Donald Trump has once again intervened in the US Senate’s attempts to pass a bipartisan resolution recognising the Armenian genocide by directing a third Republican senator to block the motion.
Kevin Cramer, a North Dakota Republican, was asked by the White House to block the resolution on Thursday, the senator said, just after the US president met with his Turkish counterpart, Recep Tayyip Erdogan, at the Nato summit in London.
In an interview with CNN, Mr Cramer said he had no plans to block the resolution again and predicted it would eventually pass.
“I don’t know that it can be objected to much longer”, he said.
However, the senator ultimately agreed to the White House’s request, citing the timing of the vote — which came on the heels of Mr Trump’s meeting with the Turkish president.
Mr Erdogan would likely have been infuriated with Congress’ decision to formally recognise Turkey’s genocide of the Armenian people.
Mr Cramer suggested it could have derailed Mr Trump’s diplomatic efforts surrounding Turkey at a time when the region has been thrown into a tumult following the US president’s decision to withdraw troops from northeastern Syria.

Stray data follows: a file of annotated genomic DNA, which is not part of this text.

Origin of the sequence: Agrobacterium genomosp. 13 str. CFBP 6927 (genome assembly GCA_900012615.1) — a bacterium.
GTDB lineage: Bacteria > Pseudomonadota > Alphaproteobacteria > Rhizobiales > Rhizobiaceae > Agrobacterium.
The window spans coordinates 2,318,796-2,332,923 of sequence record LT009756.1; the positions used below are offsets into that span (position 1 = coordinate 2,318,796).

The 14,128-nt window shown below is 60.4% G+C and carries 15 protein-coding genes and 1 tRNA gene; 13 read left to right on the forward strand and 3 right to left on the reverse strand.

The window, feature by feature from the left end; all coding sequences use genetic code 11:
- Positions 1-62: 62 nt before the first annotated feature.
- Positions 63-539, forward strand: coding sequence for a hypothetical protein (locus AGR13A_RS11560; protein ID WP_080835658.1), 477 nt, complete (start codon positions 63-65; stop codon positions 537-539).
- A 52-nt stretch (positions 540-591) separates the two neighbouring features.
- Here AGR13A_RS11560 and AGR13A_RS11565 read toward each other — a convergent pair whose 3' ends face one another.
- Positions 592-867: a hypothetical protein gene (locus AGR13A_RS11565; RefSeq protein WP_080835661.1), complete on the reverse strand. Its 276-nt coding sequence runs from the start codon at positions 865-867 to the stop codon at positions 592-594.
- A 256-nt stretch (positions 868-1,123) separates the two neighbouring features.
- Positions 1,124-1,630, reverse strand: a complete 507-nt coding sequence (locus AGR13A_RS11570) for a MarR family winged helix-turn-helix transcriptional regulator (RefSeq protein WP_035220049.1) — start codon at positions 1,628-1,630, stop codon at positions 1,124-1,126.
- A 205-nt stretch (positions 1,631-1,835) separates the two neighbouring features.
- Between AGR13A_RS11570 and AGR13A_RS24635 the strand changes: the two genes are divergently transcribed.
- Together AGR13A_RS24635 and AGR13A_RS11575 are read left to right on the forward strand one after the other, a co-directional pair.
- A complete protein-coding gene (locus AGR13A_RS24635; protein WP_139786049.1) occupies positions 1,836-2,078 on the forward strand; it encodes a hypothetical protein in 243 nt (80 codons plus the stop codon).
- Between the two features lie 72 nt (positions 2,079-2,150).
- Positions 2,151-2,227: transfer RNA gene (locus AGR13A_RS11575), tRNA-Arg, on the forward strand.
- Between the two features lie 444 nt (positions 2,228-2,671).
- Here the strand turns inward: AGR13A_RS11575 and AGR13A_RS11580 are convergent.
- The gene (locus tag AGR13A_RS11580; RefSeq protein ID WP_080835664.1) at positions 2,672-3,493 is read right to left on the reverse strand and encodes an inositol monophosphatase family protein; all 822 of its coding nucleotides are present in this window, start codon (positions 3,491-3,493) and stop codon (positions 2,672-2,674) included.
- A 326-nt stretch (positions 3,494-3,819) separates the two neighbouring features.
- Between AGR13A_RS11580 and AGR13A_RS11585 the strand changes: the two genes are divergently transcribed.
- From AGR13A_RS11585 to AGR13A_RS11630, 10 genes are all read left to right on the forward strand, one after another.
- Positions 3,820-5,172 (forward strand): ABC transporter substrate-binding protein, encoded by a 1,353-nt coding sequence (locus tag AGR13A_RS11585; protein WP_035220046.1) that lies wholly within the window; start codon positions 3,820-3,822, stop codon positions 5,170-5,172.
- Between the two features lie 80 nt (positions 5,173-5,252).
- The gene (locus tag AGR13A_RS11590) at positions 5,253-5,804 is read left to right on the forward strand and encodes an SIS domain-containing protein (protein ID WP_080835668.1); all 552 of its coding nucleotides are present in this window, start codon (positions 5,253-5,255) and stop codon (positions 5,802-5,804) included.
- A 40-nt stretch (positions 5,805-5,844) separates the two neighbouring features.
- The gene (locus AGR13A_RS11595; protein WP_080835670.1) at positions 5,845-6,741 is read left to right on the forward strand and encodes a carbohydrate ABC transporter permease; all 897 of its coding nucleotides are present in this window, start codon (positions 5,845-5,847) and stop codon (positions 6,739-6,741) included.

It was not “the right time” for the vote to take place, Mr Cramer said on the floor of the Senate.
Last month, the White House requested Lindsey Graham block the resolution recognising the Armenian genocide as the Turkish president was visiting Washington as part of an official state visit.
Mr Graham blocked the resolution despite reportedly speaking out against Turkey’s invasion of northeastern Syria during a contentious Oval Office meeting at the time.
“I let Turkey know that 10,000 SDF fighters, mostly Kurds, suffered, died or [were] injured, in the fight against Isis, and America will not forget that and will not abandon them”, the South Carolina Republican told Axios at the time.
Mr Graham also warned he would not “object the next time” he was asked by the White House, adding: “The only reason I did it is because he [Mr Erdogan] was still in town.
“That would’ve been poor timing. I’m trying to salvage the relationship if possible.”
When a similar resolution went up for a vote a week later, the White House urged another Republican, David Perdue, to block the motion.
The Georgia Republican followed suit, with a spokesperson telling Axios: “Senator Perdue objected due to concerns that passage of the resolution would jeopardise the sensitive negotiations going on in the region with Turkey and other allies.”